While it is true that maneuvering was well underway and most of the lines had been cast off, it is also true that some had not been, and, if the question of line casting is at all controlling, and I definitely think it is not, it seems to me that, unless all lines are off, it is the same for our purpose as if none were. In short, if the ship is to prevail under the line casting theory, which the majority seems to espouse, the proof must show that the act making the ship unseaworthy occurred at least after all the lines were cast off, while for cargo to prevail, it is sufficient if at least one remains uncast.
I, however, do not subscribe to either of these views. I think the question of what lines were or were not made fast, what were loose, is wholly artificial and immaterial. As I see it, the real question is, had the ship left the port of loading, in the legal sense that the voyage had actually begun, the ship was no longer in port, and its fate was no longer in the hands, and under the control, of the shore personnel, but under the control and in the hands of the master.
Looked at, as I see it, this is the law of this case. The determining questions are (1) not how many lines had been cast off and whether the ship had or had not begun the maneuver of getting away from the dock, but whether the evidence supports the finding and conclusion of the district judge, that something occurred to make the ship unseaworthy while it was still in port and, therefore, within the potential control of the shore personnel, and (2) whether the circumstances were such as to constitute it negligence not to make or cause to be made an inspection before leaving the port to determine whether the ship was seaworthy. In short is the case controlled by Sections 3 and 4(1) of the Act or by Sec. 4(2)(a).
In my opinion, the questions admit of only one answer, that given by the district judge. The view of the majority, that the injury was caused by an error in navigation and management, from the consequences of which the vessel was completely exonerated, is, I think upon the record in this case, completely erroneous, and I deprecate and dissent from the judgment of reversal.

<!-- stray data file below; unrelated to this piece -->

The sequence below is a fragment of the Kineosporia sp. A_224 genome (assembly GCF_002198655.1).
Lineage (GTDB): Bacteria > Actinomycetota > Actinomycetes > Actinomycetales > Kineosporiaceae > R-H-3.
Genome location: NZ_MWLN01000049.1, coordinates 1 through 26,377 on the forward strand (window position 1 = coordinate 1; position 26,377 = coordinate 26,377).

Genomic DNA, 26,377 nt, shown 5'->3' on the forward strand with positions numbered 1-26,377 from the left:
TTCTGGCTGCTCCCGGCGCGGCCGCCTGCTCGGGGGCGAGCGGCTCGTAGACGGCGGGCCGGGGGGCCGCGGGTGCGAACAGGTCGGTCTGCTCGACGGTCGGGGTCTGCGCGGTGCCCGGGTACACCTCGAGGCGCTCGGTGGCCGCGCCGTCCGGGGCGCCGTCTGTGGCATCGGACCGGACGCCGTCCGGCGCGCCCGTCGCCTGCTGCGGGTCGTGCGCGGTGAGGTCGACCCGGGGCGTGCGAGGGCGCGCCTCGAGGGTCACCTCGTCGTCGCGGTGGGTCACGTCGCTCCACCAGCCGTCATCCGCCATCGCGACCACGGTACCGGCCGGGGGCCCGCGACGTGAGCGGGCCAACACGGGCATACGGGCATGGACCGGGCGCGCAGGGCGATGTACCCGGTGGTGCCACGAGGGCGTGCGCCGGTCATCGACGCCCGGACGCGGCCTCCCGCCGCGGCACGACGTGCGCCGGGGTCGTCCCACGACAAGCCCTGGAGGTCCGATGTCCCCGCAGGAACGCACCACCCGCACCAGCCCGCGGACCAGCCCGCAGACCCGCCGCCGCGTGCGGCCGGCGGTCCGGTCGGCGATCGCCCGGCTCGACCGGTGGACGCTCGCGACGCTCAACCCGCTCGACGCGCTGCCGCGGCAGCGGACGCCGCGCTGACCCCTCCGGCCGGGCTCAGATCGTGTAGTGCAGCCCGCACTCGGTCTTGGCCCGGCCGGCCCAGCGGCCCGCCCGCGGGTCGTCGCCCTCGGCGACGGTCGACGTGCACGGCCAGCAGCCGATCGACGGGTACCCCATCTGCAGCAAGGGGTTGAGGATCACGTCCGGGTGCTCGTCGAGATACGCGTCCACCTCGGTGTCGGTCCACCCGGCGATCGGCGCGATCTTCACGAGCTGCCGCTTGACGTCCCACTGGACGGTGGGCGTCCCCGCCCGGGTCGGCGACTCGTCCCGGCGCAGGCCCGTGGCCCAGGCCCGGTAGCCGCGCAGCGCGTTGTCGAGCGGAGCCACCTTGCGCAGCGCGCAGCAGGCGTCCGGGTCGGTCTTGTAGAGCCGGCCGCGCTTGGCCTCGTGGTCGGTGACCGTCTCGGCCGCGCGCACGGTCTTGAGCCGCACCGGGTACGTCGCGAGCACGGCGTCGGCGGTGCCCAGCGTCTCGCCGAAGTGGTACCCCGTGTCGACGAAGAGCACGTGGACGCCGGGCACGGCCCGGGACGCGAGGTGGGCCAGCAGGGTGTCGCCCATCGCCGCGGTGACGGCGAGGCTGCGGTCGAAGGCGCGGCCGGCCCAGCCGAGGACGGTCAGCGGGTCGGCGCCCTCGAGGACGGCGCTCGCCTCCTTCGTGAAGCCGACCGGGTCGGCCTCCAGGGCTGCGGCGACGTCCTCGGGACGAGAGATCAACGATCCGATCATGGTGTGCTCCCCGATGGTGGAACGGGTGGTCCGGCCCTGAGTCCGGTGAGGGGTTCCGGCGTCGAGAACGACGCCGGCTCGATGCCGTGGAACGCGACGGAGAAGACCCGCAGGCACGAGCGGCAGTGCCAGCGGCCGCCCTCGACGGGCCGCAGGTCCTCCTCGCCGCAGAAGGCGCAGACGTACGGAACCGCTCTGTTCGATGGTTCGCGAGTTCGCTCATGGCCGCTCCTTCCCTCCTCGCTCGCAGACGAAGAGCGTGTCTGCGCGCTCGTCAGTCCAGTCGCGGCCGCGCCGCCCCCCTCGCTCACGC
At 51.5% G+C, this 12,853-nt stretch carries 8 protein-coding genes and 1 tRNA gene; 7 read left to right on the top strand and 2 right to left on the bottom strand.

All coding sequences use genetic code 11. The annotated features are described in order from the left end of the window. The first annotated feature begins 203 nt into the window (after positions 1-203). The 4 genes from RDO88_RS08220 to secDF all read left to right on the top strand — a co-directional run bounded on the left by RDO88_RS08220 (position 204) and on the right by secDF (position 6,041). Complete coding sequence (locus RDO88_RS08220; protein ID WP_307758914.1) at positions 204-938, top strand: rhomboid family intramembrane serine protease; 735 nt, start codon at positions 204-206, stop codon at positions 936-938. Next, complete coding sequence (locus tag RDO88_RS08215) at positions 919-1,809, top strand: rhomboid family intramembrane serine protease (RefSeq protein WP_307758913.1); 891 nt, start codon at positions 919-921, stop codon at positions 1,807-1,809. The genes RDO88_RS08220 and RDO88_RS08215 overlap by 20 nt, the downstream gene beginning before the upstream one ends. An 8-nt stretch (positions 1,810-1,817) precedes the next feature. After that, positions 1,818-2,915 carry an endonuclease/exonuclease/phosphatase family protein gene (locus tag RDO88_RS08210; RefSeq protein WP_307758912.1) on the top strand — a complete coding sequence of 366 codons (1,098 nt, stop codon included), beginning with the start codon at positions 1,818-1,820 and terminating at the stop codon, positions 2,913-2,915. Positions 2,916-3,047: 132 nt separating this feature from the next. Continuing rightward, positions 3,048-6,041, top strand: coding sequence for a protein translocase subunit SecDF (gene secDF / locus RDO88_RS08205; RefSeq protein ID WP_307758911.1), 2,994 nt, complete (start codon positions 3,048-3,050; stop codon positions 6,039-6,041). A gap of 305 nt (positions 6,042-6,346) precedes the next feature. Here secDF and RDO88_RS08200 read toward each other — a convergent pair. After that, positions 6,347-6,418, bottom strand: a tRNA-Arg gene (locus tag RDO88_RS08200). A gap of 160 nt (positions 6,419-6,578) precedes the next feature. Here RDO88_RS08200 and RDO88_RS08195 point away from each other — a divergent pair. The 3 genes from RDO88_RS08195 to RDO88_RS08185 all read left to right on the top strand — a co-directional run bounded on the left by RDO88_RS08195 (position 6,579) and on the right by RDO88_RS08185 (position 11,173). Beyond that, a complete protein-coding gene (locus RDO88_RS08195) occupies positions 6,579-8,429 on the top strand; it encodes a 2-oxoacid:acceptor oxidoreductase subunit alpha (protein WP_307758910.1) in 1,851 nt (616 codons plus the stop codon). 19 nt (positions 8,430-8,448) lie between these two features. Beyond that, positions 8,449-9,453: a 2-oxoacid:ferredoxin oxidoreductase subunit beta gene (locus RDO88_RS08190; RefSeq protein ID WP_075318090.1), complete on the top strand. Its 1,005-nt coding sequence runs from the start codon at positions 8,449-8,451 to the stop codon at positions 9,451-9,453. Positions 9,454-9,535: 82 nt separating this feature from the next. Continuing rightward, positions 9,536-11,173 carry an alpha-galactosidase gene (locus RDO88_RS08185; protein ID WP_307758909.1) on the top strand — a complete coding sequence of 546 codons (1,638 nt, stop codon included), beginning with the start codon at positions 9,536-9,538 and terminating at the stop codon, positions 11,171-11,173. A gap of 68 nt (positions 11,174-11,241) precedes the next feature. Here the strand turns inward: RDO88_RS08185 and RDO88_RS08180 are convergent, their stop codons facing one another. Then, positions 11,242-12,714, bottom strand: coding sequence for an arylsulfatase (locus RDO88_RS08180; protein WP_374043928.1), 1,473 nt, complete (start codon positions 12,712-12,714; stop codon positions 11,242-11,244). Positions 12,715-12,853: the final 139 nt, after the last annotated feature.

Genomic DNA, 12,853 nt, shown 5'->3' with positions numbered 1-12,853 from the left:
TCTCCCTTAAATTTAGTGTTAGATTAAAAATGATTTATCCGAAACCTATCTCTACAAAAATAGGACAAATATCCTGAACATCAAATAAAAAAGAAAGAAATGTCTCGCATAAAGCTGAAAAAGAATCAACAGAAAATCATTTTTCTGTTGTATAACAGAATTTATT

Cogsa was originally enacted in 1-16. Sections 1301-1309 correspond to original 1-9, and 1310-1315 correspond to original 11-16. The original sections are used throughout this opinion, but may be readily found in 46 U.S.C.A. in this way
'Sec. 3. * * * (1) The carrier shall be bound, before and at the baginning of the voyage, to exercise due diligence to--
'(a) Make the ship seaworthy;
'(b) Properly man, equip, and supply the ship;
'(c) Make the holds, refrigerating and cooling chambers, and all other parts of the ship in which goods are carried, fit and safe for their reception, carriage, and preservation.
'(2) The carrier shall properly and carefully load, handle, stow, carry, keep, care for, and discharge the goods carried.' 46 U.S.C.A. 1303.
'Sec. 4. * * * (1) Neither the carrier nor the ship shall be liable for loss or damage arising or resulting from unseaworthiness unless caused by want of due diligence on the part of the carrier to make the ship seaworthy, and to secure that the ship is properly manned, equipped, and supplied, and to make the holds, refrigerating and cool chambers, and all other parts of the ship in which goods are carried, fit and safe for their reception, carriage, and preservation in accordance with the provisions of paragraph (1) of section 3. Whenever loss or damage has resulted from unseaworthiness, the burden of proving the exercise of due diligence shall be on the carrier or other persons claiming exemption under this section.